This autobiography is very funny and very dirty but not often, to my taste, both at the same time. Despite the “knob jokes,” I quite enjoyed the casually-disorganised, friendly tone of the book and the inside view of a man who, contrary to his on-stage persona, seems more artist than arsehole. Skinner’s self-deprecating but jubilant views on success and fame were entertaining without being alienating and his self-conscious defensiveness about his Roman Catholic faith was refreshing.
[Why I read it: I have always enjoyed Skinner’s panel show appearances on the likes of Have I Got News for You, QI, and Would I Lie to You,but didn’t know he’d written a book until Scottish comedian Kevin Bridges cited it as his inspiration to become a stand up comedian. I found a free sample online of the first few pages and lost it at this part:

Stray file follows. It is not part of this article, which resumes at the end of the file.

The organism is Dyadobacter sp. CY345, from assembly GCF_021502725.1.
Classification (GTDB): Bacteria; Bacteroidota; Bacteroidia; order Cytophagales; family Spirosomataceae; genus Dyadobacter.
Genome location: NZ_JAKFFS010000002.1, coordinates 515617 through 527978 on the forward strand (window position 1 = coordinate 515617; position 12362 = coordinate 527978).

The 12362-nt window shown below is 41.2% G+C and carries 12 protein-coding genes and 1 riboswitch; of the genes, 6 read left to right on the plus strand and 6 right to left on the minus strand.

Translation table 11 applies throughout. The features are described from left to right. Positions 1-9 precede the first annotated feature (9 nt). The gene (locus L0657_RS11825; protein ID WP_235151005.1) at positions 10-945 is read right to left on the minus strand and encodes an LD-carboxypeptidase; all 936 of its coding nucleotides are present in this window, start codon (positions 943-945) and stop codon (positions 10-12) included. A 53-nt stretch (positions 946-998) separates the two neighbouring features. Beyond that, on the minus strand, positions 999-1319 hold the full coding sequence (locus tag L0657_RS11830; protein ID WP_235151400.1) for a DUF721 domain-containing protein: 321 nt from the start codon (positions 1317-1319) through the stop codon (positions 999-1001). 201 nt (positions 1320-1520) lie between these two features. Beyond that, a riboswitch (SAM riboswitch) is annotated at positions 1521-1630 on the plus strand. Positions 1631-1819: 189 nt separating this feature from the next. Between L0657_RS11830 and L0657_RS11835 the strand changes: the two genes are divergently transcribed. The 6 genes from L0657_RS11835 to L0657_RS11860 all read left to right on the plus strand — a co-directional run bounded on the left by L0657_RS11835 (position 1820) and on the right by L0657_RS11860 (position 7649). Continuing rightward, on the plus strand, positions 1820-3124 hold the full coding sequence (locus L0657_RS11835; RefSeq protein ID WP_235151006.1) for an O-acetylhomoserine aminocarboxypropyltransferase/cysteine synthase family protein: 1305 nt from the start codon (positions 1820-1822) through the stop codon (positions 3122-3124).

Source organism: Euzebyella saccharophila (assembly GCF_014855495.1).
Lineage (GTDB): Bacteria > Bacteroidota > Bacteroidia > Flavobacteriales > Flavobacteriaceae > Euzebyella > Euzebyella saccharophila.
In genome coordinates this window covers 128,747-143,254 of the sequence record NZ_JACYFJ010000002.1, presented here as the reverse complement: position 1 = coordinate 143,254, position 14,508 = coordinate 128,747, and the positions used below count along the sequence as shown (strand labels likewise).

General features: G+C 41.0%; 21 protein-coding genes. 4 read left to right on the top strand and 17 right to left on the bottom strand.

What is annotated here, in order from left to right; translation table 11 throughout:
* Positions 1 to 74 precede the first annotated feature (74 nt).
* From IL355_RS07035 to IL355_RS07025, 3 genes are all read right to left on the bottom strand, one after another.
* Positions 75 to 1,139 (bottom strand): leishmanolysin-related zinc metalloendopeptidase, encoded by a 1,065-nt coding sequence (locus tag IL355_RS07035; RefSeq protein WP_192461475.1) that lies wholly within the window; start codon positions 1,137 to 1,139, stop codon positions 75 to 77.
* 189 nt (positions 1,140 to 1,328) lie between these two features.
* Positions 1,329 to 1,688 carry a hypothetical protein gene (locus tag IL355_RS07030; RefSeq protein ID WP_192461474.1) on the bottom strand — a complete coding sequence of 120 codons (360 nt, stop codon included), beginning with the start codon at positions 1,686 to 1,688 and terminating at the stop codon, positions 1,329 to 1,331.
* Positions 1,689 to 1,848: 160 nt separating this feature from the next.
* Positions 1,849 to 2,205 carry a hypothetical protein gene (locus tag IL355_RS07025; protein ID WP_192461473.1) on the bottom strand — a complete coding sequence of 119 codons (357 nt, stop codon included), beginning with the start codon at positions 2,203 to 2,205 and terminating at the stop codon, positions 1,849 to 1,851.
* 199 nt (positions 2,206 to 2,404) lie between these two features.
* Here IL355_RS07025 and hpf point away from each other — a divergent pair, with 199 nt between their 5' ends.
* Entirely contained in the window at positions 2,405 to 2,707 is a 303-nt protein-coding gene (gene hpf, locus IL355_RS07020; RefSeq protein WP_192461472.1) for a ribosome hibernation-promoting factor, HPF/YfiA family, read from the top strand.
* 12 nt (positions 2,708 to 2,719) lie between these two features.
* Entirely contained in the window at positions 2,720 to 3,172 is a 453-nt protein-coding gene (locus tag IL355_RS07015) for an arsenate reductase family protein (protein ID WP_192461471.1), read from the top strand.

When I still lived in Birmingham, I dated a stunningly attractive woman. I had been seeing her for about three weeks when I finally asked her where she lived. It turns out she dwelt in what was, at the time, a very rough block of flats called Bath Court. I said, in what I felt was a slightly Wildean tone, ‘The trouble with Bath Court is that the residents spend a good deal more time in the latter than they do in the former.’
‘Where’s “The Latter”?’ she asked. I knew then that our love could never flourish. (6)
My library wouldn’t buy it for me (some bollocks about it not being available in the U.S.), but there was a copy in the first Waterstones book store I wandered in to in London.]